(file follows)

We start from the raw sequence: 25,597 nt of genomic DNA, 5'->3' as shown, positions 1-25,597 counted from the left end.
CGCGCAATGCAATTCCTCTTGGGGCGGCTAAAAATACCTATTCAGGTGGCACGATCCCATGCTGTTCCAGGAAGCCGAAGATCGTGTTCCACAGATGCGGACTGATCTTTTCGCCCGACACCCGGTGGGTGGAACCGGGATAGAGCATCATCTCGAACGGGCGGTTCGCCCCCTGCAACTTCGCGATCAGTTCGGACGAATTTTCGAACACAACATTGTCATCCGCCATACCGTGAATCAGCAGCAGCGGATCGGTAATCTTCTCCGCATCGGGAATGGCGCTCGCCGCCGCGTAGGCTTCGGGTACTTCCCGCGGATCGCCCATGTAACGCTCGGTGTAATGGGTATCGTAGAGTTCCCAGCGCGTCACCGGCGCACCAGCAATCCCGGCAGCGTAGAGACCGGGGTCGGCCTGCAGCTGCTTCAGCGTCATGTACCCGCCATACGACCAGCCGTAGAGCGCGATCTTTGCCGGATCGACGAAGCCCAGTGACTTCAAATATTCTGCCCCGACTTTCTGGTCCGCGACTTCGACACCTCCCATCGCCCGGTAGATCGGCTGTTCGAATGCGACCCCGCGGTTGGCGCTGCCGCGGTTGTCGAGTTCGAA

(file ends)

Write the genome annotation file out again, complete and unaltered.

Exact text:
We start from the raw sequence: 25,597 nt of genomic DNA, 5'->3' as shown, positions 1-25,597 counted from the left end.
CGCGCAATGCAATTCCTCTTGGGGCGGCTAAAAATACCTATTCAGGTGGCACGATCCCATGCTGTTCCAGGAAGCCGAAGATCGTGTTCCACAGATGCGGACTGATCTTTTCGCCCGACACCCGGTGGGTGGAACCGGGATAGAGCATCATCTCGAACGGGCGGTTCGCCCCCTGCAACTTCGCGATCAGTTCGGACGAATTTTCGAACACAACATTGTCATCCGCCATACCGTGAATCAGCAGCAGCGGATCGGTAATCTTCTCCGCATCGGGAATGGCGCTCGCCGCCGCGTAGGCTTCGGGTACTTCCCGCGGATCGCCCATGTAACGCTCGGTGTAATGGGTATCGTAGAGTTCCCAGCGCGTCACCGGCGCACCAGCAATCCCGGCAGCGTAGAGACCGGGGTCGGCCTGCAGCTGCTTCAGCGTCATGTACCCGCCATACGACCAGCCGTAGAGCGCGATCTTTGCCGGATCGACGAAGCCCAGTGACTTCAAATATTCTGCCCCGACTTTCTGGTCCGCGACTTCGACACCTCCCATCGCCCGGTAGATCGGCTGTTCGAATGCGACCCCGCGGTTGGCGCTGCCGCGGTTGTCGAGTTCGAA